I am working on a special project - so the Sangamon class escort carrier and Alabama/South Dakota class battleship have been temporarily deserted on the launching ways - details to be announced later.
One of the ships I am working up is Britain's heavy cruiser HMS Dorsetshire, eventually (and needlessly) sunk by Japanese naval aircraft in the Indian Ocean in 1942.
There is a photo of Dorsetshire in Raven and Roberts' Man O' War 1, County Class Cruisers, sporting the famous (or infamous) Mountbatten Pink. MB was the ever-innovative idea of Lord Louis "Dickie" Mountbatten, a much-loved favorite of the royal family (who was ultimately murdered by the IRA) and a very brave naval officer who (among other things) had his equally famous destroyer HMS Kelly blown out from under him during the Crete withdrawal debacle in Spring 1941. (He is less well liked in Canada, because of heavy Canadian casualties during the Dieppe test-landing/raid, which he planned and commanded.)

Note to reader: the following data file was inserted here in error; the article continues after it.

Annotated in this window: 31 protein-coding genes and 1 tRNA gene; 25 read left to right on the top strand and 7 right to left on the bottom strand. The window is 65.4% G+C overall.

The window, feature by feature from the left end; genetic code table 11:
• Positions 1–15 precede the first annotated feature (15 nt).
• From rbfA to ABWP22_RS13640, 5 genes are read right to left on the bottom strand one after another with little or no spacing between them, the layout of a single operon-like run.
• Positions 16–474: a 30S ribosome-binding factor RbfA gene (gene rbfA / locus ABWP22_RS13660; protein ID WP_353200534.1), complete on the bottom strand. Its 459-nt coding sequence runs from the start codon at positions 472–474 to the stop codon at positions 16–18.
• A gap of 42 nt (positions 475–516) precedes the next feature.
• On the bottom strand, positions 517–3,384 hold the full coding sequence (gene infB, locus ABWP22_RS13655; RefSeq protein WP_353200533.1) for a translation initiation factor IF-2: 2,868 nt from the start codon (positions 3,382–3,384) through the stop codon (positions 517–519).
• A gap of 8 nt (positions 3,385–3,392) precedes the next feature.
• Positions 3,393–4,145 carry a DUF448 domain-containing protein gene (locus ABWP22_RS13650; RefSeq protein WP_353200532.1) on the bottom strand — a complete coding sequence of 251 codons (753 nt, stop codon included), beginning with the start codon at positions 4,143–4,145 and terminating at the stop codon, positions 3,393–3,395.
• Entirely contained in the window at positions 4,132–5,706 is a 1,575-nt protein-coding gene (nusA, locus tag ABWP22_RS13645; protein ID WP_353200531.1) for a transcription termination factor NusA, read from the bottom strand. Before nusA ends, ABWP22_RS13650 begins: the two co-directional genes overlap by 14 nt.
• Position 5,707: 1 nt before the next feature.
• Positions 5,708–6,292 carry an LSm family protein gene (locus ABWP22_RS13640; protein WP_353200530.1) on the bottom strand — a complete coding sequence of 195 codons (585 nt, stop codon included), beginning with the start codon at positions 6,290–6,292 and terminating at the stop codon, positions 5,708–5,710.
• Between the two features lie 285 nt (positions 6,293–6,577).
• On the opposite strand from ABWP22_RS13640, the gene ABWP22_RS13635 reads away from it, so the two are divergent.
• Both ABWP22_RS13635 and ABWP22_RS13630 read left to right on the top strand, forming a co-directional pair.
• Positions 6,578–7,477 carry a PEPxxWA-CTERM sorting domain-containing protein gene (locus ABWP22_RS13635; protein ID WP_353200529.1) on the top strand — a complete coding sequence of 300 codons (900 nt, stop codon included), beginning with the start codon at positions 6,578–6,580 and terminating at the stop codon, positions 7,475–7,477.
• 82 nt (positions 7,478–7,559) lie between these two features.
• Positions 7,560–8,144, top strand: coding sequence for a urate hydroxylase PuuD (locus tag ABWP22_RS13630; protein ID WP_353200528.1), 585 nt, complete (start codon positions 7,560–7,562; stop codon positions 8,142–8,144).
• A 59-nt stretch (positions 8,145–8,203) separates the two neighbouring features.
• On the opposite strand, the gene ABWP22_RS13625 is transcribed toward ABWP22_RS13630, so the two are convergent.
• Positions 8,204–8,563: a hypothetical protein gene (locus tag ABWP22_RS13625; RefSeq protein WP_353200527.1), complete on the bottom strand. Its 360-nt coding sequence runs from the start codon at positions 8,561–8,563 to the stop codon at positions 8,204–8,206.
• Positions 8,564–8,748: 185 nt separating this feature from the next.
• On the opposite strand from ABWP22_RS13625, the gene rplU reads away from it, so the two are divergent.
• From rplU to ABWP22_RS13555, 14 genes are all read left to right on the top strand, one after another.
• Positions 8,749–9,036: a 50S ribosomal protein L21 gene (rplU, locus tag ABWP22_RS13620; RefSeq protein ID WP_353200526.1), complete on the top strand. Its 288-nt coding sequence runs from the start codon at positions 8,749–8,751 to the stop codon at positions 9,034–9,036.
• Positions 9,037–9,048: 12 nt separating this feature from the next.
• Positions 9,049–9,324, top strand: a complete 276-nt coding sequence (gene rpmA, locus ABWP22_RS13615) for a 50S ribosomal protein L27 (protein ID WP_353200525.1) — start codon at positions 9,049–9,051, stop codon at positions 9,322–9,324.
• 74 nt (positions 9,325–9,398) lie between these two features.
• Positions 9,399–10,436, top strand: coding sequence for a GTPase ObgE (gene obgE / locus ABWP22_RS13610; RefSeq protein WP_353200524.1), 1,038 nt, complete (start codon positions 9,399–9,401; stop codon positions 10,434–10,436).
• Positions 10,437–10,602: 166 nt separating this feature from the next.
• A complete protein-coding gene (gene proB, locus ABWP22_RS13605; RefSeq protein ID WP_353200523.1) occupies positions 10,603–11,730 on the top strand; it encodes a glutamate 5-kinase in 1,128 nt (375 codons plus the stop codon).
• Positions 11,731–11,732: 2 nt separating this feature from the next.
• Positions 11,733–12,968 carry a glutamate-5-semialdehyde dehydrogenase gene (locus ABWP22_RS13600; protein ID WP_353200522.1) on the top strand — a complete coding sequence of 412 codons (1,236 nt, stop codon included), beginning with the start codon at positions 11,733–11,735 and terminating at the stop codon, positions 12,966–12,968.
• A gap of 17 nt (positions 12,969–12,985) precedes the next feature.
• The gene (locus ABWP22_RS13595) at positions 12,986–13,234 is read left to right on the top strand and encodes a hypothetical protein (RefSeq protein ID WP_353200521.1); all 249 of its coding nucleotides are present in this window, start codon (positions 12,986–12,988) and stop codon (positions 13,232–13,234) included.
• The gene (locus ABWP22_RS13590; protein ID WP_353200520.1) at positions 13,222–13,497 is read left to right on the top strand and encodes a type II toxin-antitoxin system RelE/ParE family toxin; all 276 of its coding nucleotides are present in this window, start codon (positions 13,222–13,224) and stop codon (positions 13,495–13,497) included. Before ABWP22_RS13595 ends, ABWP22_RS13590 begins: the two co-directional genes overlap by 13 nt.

Anyway, in 1940 before the Admiralty standardized its camouflage, Mountbatten noticed how a ship with an obsolete reddish gray painting completely faded into the sunset and thought the shade should be used for camouflage. I assume Kelly was so painted, and many others followed his charismatic lead.
As it turned out, Mountbatten Pink could only be effective in certain conditions of dawn or dusk, and thanks to its red component stood out like a sore thumb at all other times. Some allege that light cruiser Manchester was sunk by motor torpedo boats while escorting a desperate convoy to Malta, exactly because its full MP painting inescapably loomed out of that day's morning fog.
The photo of Dorsetshire in R&R is listed as August 1941, so it presumably had its MP scheme during the time which interests me.
Matching my color creation against the Wikipedia entry for MP I came up with the color shown. From the photo of D, its seems MP was indeed fairly dark, and I think I'm close. Any opinions?
Now would you like to return to my home page or the main drawings page?